Mass media has been identified as an influential cause of body dissatisfaction in women [1, 2]. In recent years, social networking sites (SNS) such as Facebook, Instagram, Twitter, Tumblr, and MySpace have been the subject of much investigation to determine their positive and negative impacts on body image [3, 4]. A systematic review of 20 studies (including 16 cross-sectional and four experimental designs) showed that overall time spent on SNS is associated with body image disturbances and disordered eating . Thinspiration, or inspirational messages promoting thinness, has received criticism for its detrimental effects on body image . Existing research has analyzed thinspiration content on SNS platforms such as Facebook, MySpace, Twitter, Pinterest, and Instagram [7,8,9]. These content analyses have found that thinspiration posts feature images of extremely thin or underweight women, often in sexually suggestive poses focused on the pelvis and abdomen, and the bony features of those parts. Thinspiration content may also contain references to other mental health problems, such as depression, suicide and self-harm . Additionally, researchers  have found differences in the severity of thinspiration content between SNS and the hashtags used to identify content.
SNS have also become places to post messages and images “intended to inspire people to live healthy and fit lifestyles through motivating exercise- and diet- related images and text” . Such content is referred to as fitspiration. Researchers have begun examining the content of fitspiration on websites as well as SNS [5, 10,11,12,13,14,15,16,17], and have found that fitspiration posts emphasize appearance and attractiveness, rather than health, as motivation for engaging in fitness behaviors. Female subjects in fitspiration images are frequently thin and sexually objectified [10, 13, 17]. Additionally, Boepple et al.  found that 45% of fitspiration images included figures posed to appear thinner or smaller than reality (e.g., positioning the camera from above or tilting the hips to minimize body size). These findings suggest a problematic emphasis on thinness and physical attraction as the motivation and reward for exercise and suggest that the female body ideal has shifted to emphasize both extreme thinness and fitness. However, it is still unclear if fitspiration content warrants as much concern as thinspiration.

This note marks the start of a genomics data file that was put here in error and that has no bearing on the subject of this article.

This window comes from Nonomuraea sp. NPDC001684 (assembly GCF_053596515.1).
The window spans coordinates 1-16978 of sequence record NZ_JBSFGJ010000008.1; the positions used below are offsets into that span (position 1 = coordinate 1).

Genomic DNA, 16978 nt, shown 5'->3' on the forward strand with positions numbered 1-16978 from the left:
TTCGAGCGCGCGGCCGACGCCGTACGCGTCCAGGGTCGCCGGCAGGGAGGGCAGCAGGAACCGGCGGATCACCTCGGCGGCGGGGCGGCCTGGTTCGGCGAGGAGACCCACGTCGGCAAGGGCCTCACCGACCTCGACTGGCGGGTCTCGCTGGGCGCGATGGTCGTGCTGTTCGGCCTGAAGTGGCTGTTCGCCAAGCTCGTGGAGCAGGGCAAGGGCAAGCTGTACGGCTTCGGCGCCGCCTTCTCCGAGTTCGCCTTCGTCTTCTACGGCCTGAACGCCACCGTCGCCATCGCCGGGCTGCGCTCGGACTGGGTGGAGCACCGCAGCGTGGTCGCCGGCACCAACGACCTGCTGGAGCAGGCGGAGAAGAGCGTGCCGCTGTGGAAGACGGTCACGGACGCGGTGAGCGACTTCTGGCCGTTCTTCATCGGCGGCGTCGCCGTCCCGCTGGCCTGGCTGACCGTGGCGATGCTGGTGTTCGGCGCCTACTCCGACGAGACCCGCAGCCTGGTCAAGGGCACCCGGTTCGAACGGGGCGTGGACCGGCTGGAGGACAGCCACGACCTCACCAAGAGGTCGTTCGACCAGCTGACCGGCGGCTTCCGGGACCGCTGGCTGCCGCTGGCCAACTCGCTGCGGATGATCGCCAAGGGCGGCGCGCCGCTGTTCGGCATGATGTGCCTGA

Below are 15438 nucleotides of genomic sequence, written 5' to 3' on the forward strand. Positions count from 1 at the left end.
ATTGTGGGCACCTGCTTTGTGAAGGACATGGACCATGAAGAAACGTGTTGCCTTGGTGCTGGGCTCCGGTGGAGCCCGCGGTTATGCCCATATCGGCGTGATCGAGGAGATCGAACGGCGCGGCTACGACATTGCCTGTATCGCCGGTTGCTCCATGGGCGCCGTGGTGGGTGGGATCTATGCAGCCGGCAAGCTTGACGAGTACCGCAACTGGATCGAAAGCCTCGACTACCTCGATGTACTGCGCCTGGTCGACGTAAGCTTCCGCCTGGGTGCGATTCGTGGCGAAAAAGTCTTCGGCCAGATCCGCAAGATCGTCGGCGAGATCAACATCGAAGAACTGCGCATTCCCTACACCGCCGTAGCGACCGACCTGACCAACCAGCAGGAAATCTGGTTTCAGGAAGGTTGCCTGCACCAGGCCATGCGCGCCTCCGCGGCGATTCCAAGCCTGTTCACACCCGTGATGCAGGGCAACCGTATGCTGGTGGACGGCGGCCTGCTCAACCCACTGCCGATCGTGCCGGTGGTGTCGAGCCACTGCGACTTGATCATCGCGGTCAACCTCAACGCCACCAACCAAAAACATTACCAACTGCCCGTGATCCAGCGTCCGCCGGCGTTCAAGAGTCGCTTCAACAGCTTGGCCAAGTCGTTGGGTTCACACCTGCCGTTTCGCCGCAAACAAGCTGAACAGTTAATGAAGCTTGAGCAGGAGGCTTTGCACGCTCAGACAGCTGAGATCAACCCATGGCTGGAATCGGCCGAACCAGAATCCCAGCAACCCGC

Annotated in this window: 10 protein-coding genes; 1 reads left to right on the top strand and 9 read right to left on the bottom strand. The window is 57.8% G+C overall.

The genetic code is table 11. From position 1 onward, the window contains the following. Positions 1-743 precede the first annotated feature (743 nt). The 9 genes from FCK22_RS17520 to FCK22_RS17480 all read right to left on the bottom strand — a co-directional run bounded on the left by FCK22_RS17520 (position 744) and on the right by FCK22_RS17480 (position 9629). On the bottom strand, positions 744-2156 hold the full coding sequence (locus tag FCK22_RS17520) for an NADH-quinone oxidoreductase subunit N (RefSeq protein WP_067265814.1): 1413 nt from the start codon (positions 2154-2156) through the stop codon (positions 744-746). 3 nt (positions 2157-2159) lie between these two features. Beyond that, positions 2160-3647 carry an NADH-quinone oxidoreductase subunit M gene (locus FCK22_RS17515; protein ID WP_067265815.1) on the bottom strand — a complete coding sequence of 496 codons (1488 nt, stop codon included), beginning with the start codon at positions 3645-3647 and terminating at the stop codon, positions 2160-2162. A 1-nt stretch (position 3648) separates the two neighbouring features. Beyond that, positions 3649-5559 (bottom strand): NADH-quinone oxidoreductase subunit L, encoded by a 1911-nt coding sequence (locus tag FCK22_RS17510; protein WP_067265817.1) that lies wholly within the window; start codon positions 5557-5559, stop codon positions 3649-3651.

There is evidence that, like thinspiration, fitspiration content may be detrimental to the mental health of its users. For example, Hefner et al.  found that use of fitness-related mobile phone applications and SNS use in general were significantly associated with disordered eating and compulsive exercise behavior. In a comparison of women who posted fitspiration versus travel images on Instagram, Holland and Tiggemann  showed greater disordered eating, drive for thinness, and compulsive exercise among women who posted fitspiration images. Although fitspiration content has been shown to increase users’ intentions to improve their fitness, it also decreased body satisfaction and appearance self-esteem, and increased drive for thinness [19, 20]. These findings suggest that fitspiration content has mixed effects on users, simultaneously encouraging health in its promotion of physical exercise as well as harmful attitudes towards eating and the body. Other studies have shown that women exposed to thin-athletic models experience more body dissatisfaction than when exposed to normal-weight-athletic models, neutral objects, and even traditional thin-ideal images [21, 22]. These findings suggest that the addition of fitness to the traditional thin-ideal may have the effect of making the ideal body even more unattainable for women. Further, Homan & Tylka  found that positive effects of physical exercise on increasing body appreciation and body satisfaction were weakened when exercise was primarily motivated by a desire to change the appearance of one’s body shape or weight. Supporting a conceptual overlap between fitspiration and thinspiration content, exposure to fitspiration content on Pinterest has also been found to predict willingness to engage in extreme weight-loss tactics, such as crash dieting . Finally, a study of user engagement with online health and fitness content found that participants who also reported misuse of diet pills or other eating disorder symptoms were more likely to ‘like’ fitness-related posts on social media .